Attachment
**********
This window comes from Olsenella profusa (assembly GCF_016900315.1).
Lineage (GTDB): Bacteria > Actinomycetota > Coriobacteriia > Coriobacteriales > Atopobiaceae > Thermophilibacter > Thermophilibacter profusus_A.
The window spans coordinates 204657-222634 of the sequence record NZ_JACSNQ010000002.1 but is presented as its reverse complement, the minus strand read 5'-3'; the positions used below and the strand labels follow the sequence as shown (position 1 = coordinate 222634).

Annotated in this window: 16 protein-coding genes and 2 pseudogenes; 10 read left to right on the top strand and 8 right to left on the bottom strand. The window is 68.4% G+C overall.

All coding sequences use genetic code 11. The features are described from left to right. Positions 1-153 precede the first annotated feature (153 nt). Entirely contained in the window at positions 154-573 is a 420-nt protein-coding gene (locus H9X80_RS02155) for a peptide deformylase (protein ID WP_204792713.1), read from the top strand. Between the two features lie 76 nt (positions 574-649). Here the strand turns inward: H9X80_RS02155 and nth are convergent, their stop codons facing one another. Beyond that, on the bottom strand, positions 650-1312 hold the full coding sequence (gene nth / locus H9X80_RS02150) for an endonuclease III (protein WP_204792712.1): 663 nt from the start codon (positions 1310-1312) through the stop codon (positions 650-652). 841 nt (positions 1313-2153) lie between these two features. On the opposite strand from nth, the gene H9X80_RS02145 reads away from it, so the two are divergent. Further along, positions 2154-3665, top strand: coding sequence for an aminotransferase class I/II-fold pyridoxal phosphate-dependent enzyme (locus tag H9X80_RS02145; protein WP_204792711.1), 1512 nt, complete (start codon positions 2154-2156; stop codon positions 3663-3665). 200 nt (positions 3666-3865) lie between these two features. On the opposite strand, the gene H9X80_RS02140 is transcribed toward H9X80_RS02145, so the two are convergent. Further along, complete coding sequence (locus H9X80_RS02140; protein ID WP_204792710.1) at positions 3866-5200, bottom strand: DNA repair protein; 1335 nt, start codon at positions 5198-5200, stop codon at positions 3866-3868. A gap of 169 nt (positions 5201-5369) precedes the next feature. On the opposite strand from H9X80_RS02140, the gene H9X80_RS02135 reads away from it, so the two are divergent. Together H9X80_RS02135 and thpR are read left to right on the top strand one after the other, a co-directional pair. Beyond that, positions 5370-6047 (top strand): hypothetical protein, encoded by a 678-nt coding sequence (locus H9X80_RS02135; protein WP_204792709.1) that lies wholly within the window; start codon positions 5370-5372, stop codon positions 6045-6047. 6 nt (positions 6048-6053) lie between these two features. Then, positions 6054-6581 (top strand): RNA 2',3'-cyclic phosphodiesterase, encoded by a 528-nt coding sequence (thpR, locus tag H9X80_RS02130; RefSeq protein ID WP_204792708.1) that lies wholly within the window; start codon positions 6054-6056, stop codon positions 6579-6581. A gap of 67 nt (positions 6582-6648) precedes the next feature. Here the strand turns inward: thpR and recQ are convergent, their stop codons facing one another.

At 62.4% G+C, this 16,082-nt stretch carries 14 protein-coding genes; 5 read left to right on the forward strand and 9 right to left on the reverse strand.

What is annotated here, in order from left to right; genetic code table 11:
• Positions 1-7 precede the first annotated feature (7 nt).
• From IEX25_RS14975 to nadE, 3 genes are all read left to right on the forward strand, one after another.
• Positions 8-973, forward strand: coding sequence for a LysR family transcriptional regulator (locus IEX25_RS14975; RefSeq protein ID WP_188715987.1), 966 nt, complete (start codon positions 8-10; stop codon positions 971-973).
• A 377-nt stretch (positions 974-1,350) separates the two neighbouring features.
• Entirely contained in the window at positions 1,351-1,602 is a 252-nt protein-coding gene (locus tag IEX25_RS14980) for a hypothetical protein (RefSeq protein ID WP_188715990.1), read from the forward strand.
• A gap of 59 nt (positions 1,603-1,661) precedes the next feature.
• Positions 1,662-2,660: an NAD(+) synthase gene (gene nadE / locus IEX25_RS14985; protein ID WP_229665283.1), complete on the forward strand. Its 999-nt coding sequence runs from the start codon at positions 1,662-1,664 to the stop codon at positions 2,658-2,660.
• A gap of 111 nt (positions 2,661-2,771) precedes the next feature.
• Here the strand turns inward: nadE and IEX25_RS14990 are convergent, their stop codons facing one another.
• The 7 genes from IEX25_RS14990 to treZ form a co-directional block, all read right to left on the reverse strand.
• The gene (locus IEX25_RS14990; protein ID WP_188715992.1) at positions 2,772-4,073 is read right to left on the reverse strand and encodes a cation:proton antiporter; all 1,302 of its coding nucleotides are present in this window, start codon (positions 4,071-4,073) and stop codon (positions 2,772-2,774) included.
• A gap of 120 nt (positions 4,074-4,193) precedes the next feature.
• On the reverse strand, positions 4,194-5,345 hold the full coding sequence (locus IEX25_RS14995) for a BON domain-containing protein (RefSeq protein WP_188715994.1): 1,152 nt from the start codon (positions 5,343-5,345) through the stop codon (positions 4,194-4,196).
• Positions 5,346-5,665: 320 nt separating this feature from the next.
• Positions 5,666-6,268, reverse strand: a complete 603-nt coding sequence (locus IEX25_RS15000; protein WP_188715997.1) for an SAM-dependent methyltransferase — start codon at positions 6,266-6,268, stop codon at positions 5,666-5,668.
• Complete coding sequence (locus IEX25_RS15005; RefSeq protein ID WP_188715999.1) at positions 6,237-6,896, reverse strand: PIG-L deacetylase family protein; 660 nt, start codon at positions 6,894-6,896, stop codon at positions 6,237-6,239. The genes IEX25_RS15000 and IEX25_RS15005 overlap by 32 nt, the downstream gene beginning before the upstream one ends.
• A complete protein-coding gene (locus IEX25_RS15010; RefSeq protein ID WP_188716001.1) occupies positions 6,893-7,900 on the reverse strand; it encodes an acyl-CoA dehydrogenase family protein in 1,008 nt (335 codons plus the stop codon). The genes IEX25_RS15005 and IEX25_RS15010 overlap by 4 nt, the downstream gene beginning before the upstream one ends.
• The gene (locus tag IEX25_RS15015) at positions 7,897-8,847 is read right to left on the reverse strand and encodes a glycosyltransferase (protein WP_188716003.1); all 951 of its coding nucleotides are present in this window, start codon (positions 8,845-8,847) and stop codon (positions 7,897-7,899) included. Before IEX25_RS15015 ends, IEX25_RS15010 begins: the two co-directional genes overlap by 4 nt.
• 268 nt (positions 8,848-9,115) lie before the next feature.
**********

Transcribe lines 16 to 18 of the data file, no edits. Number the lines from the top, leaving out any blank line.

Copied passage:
• Here the strand turns inward: nadE and IEX25_RS14990 are convergent, their stop codons facing one another.
• The 7 genes from IEX25_RS14990 to treZ form a co-directional block, all read right to left on the reverse strand.
• The gene (locus IEX25_RS14990; protein ID WP_188715992.1) at positions 2,772-4,073 is read right to left on the reverse strand and encodes a cation:proton antiporter; all 1,302 of its coding nucleotides are present in this window, start codon (positions 4,071-4,073) and stop codon (positions 2,772-2,774) included.